Diplomatic Immunities and Privileges (DIAP)

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Diplomatic Privileges and Immunities Act No 37 (2001)

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Part 1

1. Reguralization of Stay

Prior to departure for South Africa newly appointed personnel shall be officially announced by the mission in South Africa to the Directorate: Diplomatic Immunities and Privileges.

Such personnel members are to await a formal acceptance by SA before taking up a posting at a mission in South Africa.

According to international law and practice, persons to whom immunity from jurisdiction of the host country's laws are extended, are nevertheless obliged, according to the Vienna Convention, to respect those laws. As all nations recognise, diplomatic immunity is based on the principle that duly accredited members of diplomatic Missions must be able to pursue their official duties free from harassment and possible intimidation and without impediment to their performance of those duties. Immunity, therefore, is not a licence for misconduct of any kind but is, in fact, intended to benefit the functioning of the Mission, not to personally benefit its individual members. Consequently, the Department of Foreign Affairs looks to Heads of diplomatic and other Missions, to advise members of their staff, as well as family members who enjoy derivative immunity, on their duty to respect the laws and regulations of South Africa.

Whilst a diplomatic agent possessing proper identification may not be arrested or detained, the authorities have a duty to protect the safety and welfare of the general public, including other diplomats, and to take reasonable steps to ensure this. It is incumbent on persons to carry adequate identity documents with them at all times.

For purposes of immunity from criminal jurisdiction, the Department includes, persons who are in the following relationship to an official representative of a foreign government or another person who has immunity from criminal jurisdiction by virtue of his or her official status:

  • The spouse of such representative or other person and his or her unmarried children under 21 years of age, who are not members of some other household, who reside exclusively in the principal's household and who are not nationals or permanent residents of South Africa.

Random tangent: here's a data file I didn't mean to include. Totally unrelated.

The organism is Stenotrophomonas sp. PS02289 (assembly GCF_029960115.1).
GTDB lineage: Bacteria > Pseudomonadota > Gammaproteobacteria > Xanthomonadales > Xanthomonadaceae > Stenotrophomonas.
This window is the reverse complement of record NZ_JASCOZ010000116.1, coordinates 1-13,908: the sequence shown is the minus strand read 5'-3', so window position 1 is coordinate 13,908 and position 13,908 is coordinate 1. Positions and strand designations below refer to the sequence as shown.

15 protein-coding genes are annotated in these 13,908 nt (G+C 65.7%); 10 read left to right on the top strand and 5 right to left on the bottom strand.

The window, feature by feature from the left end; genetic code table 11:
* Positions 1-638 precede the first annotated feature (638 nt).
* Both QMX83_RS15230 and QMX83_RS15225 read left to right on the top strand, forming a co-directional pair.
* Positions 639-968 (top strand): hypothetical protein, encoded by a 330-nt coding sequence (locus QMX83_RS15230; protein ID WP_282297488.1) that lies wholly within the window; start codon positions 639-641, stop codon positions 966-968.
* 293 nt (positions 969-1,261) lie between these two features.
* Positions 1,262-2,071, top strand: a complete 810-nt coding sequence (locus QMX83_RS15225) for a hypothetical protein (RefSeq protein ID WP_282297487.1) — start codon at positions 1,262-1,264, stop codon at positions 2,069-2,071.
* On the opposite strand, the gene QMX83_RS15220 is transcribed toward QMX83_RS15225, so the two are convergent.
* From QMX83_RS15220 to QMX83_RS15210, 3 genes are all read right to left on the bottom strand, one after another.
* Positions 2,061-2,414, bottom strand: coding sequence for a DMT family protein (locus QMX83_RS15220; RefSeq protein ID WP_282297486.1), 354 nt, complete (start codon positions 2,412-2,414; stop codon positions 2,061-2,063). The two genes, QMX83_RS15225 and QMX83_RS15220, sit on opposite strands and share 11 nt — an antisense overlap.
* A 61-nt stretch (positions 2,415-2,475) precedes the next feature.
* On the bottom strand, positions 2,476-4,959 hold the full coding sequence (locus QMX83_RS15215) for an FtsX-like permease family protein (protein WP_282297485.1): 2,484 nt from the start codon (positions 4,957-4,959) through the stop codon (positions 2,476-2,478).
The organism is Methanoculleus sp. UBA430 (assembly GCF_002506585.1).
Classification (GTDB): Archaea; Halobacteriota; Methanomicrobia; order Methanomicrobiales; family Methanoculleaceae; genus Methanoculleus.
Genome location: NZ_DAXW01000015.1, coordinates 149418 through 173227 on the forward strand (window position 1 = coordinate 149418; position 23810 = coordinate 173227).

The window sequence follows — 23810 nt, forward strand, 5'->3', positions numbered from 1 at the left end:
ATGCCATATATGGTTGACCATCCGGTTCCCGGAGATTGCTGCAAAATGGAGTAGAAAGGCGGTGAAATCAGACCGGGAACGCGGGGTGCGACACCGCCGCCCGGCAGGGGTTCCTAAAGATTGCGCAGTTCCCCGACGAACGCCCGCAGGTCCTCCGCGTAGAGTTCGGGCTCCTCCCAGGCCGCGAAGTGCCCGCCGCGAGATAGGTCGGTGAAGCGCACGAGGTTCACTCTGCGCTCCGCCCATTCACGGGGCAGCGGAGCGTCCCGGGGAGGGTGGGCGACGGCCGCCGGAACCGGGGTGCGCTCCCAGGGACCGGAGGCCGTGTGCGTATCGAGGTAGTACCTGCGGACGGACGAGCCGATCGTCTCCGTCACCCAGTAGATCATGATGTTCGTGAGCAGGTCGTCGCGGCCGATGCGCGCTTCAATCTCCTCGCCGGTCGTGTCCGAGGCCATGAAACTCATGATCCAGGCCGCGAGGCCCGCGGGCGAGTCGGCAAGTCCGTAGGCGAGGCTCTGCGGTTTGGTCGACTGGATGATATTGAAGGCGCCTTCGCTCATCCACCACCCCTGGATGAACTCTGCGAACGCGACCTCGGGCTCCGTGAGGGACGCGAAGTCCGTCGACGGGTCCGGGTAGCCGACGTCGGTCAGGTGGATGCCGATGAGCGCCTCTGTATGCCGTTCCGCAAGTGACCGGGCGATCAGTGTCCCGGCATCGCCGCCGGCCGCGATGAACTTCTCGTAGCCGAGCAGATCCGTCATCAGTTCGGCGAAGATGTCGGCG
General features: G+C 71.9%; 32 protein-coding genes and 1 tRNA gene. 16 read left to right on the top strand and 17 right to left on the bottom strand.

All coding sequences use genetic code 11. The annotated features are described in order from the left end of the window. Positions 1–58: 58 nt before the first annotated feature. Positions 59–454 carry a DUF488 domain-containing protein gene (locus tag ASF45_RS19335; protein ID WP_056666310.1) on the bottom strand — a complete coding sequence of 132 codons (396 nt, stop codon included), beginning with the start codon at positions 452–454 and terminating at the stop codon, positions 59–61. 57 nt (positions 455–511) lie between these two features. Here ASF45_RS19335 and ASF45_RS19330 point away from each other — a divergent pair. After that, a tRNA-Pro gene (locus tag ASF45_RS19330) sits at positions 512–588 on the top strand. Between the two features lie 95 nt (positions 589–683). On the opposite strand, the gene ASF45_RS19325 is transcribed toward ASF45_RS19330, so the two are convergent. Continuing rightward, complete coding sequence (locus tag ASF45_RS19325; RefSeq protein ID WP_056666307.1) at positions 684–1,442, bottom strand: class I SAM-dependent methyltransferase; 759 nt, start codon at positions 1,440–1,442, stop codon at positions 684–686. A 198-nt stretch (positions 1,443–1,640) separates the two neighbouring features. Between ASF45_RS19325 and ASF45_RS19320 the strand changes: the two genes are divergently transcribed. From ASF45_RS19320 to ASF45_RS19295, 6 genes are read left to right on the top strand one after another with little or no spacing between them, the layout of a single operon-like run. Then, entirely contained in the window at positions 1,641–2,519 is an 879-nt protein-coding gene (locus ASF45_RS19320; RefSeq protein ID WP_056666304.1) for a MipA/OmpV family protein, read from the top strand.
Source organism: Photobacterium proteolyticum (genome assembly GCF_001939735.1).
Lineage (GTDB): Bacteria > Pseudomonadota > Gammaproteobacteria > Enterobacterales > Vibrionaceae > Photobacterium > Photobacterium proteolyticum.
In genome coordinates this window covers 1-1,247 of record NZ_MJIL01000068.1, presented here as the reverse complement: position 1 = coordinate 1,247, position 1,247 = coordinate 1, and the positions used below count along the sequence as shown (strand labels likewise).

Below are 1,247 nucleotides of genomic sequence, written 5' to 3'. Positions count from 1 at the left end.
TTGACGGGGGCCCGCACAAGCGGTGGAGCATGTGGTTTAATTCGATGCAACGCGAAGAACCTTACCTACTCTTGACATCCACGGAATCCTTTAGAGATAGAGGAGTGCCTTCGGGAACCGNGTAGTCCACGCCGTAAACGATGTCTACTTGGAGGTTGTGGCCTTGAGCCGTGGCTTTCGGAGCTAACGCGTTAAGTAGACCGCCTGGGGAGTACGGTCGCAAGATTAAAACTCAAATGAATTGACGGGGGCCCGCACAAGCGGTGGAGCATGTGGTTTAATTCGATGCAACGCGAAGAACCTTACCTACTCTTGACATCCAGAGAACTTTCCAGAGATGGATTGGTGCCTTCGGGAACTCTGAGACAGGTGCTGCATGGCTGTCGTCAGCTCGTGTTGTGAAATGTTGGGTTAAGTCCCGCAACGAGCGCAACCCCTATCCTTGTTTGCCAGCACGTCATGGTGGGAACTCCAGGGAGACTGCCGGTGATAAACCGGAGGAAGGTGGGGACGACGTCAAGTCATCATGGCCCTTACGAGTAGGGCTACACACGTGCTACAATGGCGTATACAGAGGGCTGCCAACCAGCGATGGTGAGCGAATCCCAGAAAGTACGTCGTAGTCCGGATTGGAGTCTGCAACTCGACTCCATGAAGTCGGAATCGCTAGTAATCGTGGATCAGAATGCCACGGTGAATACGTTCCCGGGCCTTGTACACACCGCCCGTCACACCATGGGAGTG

• The unmarried children of such representative or other person, who are under 23 years of age and are attending an institution of higher education on a full-time basis.
  • Under exceptional circumstances and with the express approval of the Department of Foreign Affairs, other persons who are not members of some other household, who reside exclusively in the principal's household, and who are recognised by the sending State as members of the family forming part of the household.

The Department also takes this opportunity to remind the Heads of Mission of previous circular notes on the policies and procedures affecting their Missions and staff. For ease of reference by Missions, the following guidelines have been compiled.


1.1  MEMBERS OF FAMILY: RECOGNITION

The Department recognises a member of the family of a foreign representative in terms of the Diplomatic Immunities and Privileges Act, Act No 74 of 1989, as the spouse of a foreign representative, any unmarried child under the age of 21 years, and any dependent unmarried child between the ages of 21 and 23 years who is undertaking full time studies at an educational institution and forming part of the household during a term of duty in South Africa. These members of family are regularised on diplomatic and official visas and exempted from temporary residence permit control. Adopted children are recognised accordingly upon submission of certified copies of official adoption certificates to the Directorate: Diplomatic Immunities and Privileges (DIAP).


1.2 MEMBERS OF FAMILY: IDENTITY CERTIFICATES

Spouses are issued with identity documents by the DIAP. Children of foreign representatives will be entitled to identity documents upon reaching the age of sixteen (16) years provided they reside in the receiving country with their parents on a permanent basis. Should they study abroad and visit their parents during school holidays only, they do not qualify for identity documents, but will be issued with multiple entry visas valid for twelve months.

When children reach twenty one (21) years of age, the Department must be furnished with written proof that they have been accepted/enrolled at a recognised institution of higher education (eg university) with an indication of which course is to be followed. After submission of such documentation, the student will be entitled to an identity document whilst studying until reaching the age of twenty three (23) years. When the person reaches twenty three (23) years of age, the identity document must be returned to DIAP for cancellation.

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1.3. MEMBERS OF FAMILY: WORK/STUDY PERMITS

1.3.1 Spouses

Spouses of foreign representatives will be facilitated by the Department to engage in gainful employment during a term of duty, either through a bilateral spousal agreement or an ad hoc arrangement for employment, through DIAP. Bilateral agreements are to be negotiated directly between the mission and the relevant political section of the Department. Applications to engage in gainful employment ad hoc, could be submitted to the DIAP, to assist a spouse interested in furthering a professional career. Such applications to be submitted on form BI-159, the Application for a Work Permit, together with the original offer of employment letter under cover of a Note Verbale. The provisions of paragraph 4.1 in respect of the change in diplomatic status, are also to be observed.